Table 18 is indexed from work position to work position by means of a drive unit 36 comprising a motor 38 drivingly connected by means of a drive belt 40 to a speed reducer 42 having a vertical output shaft 44 having a diametrical slot 46 across the upper face thereof in which is rigidly disposed an index bar 48 having on the upper surface thereof adjacent each end index rollers 50 and 52 rotatably mounted by means of headed index pins 54 and 56, respectively. Rollers 50 and 52 are spaced so that each lock plate 34 is tightly squeezed therebetween to positively locate the table in each station position.
The manner in which drive unit 36 causes table 18 to index is best shown diagrammatically in FIGS. 5-7. When the machine is in its locked position shown in FIG. 5 the index rollers firmly engage ends 58 of lock plate 34, each end 58 being of circular cylindrical configuration centered on the axis of rotation of shaft 44 so that the exact rotational position of index bar 48 does not effect the position of table 18 when the drive is deenergized. Energization of drive unit 36 causes index bar 48 to rotate as shown in FIG. 6 and roller 52 drivingly engages the usual contoured surface 60 on the side of geneva plate 32 to cause table 18 to rotate. Index bar 48 rotates until the position shown in FIG. 7 in which table 18 has rotated to the next station and the next lock plate, indicated at 34', has been fully engaged by rollers 50 and 52.
As can be appreciated, each of the lock plates must be extremely accurately located with respect to one another and table 18 in order to provide extremely precise indexing. It is the structure for, and the method of, positioning the locking plates on the table in an extremely accurate fashion which forms the subject matter of the present invention. Except for the fact that bolts 33 and 35 are accessible from the top of table 18, the entire apparatus thus far described in detail is known in the art and may be designed and manufactured using conventional practices.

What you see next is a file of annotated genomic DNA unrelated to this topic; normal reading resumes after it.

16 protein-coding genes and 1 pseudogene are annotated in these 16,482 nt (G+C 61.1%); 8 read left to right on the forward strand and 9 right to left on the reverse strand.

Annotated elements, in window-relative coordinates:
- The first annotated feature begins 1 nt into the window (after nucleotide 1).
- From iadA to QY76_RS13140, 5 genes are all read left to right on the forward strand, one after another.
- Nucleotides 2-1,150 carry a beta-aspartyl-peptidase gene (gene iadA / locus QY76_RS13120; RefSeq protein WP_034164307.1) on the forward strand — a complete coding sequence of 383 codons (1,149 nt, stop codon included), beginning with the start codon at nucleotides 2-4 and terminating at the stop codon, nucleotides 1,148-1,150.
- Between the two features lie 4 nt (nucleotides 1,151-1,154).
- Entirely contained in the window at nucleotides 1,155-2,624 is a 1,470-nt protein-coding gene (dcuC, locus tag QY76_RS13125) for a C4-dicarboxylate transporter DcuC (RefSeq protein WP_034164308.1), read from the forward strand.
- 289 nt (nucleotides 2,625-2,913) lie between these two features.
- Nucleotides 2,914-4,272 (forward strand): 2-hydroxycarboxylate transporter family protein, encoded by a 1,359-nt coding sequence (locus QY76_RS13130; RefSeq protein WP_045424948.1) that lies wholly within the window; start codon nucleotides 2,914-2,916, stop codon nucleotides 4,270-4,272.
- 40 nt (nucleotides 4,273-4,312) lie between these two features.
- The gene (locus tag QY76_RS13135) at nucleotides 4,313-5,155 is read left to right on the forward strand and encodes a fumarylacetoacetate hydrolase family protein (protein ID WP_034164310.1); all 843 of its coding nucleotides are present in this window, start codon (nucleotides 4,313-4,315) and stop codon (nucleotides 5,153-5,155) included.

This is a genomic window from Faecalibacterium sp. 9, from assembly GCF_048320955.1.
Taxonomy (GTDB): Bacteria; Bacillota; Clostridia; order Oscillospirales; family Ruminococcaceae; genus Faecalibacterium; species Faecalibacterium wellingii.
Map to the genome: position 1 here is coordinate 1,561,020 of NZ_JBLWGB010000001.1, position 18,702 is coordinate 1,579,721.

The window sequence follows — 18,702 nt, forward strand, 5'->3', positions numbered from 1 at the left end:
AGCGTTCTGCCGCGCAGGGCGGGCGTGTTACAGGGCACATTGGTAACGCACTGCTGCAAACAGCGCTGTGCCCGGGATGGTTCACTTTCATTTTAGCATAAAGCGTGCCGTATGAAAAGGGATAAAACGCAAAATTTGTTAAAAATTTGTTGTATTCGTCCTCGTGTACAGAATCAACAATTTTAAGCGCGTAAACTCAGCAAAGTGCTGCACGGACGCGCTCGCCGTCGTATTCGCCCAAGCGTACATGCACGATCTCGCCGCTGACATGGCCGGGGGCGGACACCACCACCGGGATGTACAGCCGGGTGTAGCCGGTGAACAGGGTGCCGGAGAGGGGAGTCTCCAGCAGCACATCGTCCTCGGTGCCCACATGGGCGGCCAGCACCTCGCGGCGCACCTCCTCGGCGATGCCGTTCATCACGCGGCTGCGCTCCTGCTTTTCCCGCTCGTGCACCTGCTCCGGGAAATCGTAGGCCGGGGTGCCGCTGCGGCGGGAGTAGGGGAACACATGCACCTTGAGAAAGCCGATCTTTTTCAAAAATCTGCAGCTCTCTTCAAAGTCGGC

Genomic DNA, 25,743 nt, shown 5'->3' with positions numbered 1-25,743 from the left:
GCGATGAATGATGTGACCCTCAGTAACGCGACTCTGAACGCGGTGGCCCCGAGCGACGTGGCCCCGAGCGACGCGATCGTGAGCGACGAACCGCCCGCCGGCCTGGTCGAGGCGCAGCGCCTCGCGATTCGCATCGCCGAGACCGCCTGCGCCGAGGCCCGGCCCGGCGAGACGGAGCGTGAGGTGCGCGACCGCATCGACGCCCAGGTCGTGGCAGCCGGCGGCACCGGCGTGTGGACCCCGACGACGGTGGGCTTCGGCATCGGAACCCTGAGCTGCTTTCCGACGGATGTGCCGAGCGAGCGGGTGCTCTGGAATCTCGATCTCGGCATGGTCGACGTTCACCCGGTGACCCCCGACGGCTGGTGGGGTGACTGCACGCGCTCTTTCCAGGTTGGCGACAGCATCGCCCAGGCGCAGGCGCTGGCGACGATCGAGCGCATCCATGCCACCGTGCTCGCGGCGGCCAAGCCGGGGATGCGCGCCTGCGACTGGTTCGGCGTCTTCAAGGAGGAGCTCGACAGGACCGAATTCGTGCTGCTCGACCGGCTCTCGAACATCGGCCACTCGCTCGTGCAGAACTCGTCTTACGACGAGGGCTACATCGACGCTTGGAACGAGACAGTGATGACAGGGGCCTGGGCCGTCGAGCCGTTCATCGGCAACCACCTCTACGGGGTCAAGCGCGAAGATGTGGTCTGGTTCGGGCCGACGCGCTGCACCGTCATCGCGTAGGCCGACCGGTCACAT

The present invention may be best understood with reference to FIGS. 3, 4 and 8-10. Applicants have discovered that by locating bolts 35 so they are accessible from the top of table 18, and providing means for accurately adjusting and fixing the angular (circumferential) position of lock plates 34 using laser angle measuring equipment, superior accuracy in the positioning of each work station on the table may be achieved, with a resultant increase in accuracy in the ultimate machining operation performed on the table by the machine user.
In accordance with the present invention, initial alignment of lock plates 34 (which determine ultimate table station position) is accomplished at each station by a master pin 64 having a first diameter portion 66 press fit into a bore 68 in the table and a smaller second diameter portion 70 press fit into a bore 72 in each lock plate 34 (FIG. 3). As can be seen, pin 64 can be inserted and removed (using a puller connected to the pins by a threaded hole 74) from the top of the table after the machine is fully assembled, as can bolts 35. As defined herein, a master pin is an "eccentric" dual diameter pin in which the two diameters are concentric, i.e., zero eccentricity.
Thus assembled, the machine is aligned in the following manner. An extremely accurate, gauge quality certified optical polygonal prism 76 (such as a Webber optical polygon offered by Starrett in Athol, Mass. 01331) is temporarily mounted to the top of cover 22 in the center of rotation of table 18, the prism having a number of exactly equally spaced flat facets equal to the number of work stations. The prism is orientated so that one facet, indicated at 77 in FIG. 8, is disposed in a plane approximately perpendicular to a radius from the axis of rotation of the table through the first station measured, which becomes the reference station, indicated at A in FIG. 8. A laser transmitter/receiver 78 (such as a horizontal sweep laser model L-711 and single axis sweep target model A-517 offered by Hamer Laser Instruments, Inc. in Wilton, Conn. 06897) is positioned at the level of prism 76 and aimed so that the beam 80 therefrom hits facet 77 and is reflected back to transmitter/receiver 78 with a reading zero degrees deflection, with the beam passing over the approximate center of pin 64 at station A (FIGS. 1 and 8). Transmitter/receiver 78 has the usual receiver which accurately displays the linear displacement of the reflected beam from the transmitted beam. This establishes the reference point for establishing the angularity of all the other stations.